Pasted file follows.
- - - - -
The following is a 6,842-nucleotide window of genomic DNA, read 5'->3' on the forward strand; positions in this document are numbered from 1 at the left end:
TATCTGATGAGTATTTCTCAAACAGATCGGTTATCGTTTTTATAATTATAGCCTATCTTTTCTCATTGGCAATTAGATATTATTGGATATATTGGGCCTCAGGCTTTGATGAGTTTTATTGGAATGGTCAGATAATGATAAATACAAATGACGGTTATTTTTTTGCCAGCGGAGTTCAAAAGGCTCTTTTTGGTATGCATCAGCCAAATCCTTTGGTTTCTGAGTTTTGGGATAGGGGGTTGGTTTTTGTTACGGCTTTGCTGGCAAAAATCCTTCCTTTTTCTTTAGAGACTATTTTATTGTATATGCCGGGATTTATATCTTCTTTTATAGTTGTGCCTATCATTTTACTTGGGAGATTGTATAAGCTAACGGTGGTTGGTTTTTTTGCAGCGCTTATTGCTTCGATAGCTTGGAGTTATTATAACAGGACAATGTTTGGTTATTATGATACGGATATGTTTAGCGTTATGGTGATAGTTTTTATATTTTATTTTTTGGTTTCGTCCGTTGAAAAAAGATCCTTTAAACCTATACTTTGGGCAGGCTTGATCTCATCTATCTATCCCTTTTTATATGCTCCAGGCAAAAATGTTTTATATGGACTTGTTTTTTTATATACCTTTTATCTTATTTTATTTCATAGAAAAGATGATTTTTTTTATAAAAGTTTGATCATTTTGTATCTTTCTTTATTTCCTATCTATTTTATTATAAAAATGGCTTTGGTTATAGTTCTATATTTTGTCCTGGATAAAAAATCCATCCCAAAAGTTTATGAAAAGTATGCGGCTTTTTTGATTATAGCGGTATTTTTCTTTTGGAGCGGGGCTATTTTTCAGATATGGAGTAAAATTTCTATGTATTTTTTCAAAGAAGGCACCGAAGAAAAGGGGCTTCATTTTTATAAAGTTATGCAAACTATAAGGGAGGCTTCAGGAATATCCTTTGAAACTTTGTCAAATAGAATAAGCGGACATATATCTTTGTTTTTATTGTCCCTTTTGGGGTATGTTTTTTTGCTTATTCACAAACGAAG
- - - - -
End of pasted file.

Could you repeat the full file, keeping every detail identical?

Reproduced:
The following is a 6,842-nucleotide window of genomic DNA, read 5'->3' on the forward strand; positions in this document are numbered from 1 at the left end:
TATCTGATGAGTATTTCTCAAACAGATCGGTTATCGTTTTTATAATTATAGCCTATCTTTTCTCATTGGCAATTAGATATTATTGGATATATTGGGCCTCAGGCTTTGATGAGTTTTATTGGAATGGTCAGATAATGATAAATACAAATGACGGTTATTTTTTTGCCAGCGGAGTTCAAAAGGCTCTTTTTGGTATGCATCAGCCAAATCCTTTGGTTTCTGAGTTTTGGGATAGGGGGTTGGTTTTTGTTACGGCTTTGCTGGCAAAAATCCTTCCTTTTTCTTTAGAGACTATTTTATTGTATATGCCGGGATTTATATCTTCTTTTATAGTTGTGCCTATCATTTTACTTGGGAGATTGTATAAGCTAACGGTGGTTGGTTTTTTTGCAGCGCTTATTGCTTCGATAGCTTGGAGTTATTATAACAGGACAATGTTTGGTTATTATGATACGGATATGTTTAGCGTTATGGTGATAGTTTTTATATTTTATTTTTTGGTTTCGTCCGTTGAAAAAAGATCCTTTAAACCTATACTTTGGGCAGGCTTGATCTCATCTATCTATCCCTTTTTATATGCTCCAGGCAAAAATGTTTTATATGGACTTGTTTTTTTATATACCTTTTATCTTATTTTATTTCATAGAAAAGATGATTTTTTTTATAAAAGTTTGATCATTTTGTATCTTTCTTTATTTCCTATCTATTTTATTATAAAAATGGCTTTGGTTATAGTTCTATATTTTGTCCTGGATAAAAAATCCATCCCAAAAGTTTATGAAAAGTATGCGGCTTTTTTGATTATAGCGGTATTTTTCTTTTGGAGCGGGGCTATTTTTCAGATATGGAGTAAAATTTCTATGTATTTTTTCAAAGAAGGCACCGAAGAAAAGGGGCTTCATTTTTATAAAGTTATGCAAACTATAAGGGAGGCTTCAGGAATATCCTTTGAAACTTTGTCAAATAGAATAAGCGGACATATATCTTTGTTTTTATTGTCCCTTTTGGGGTATGTTTTTTTGCTTATTCACAAACGAAG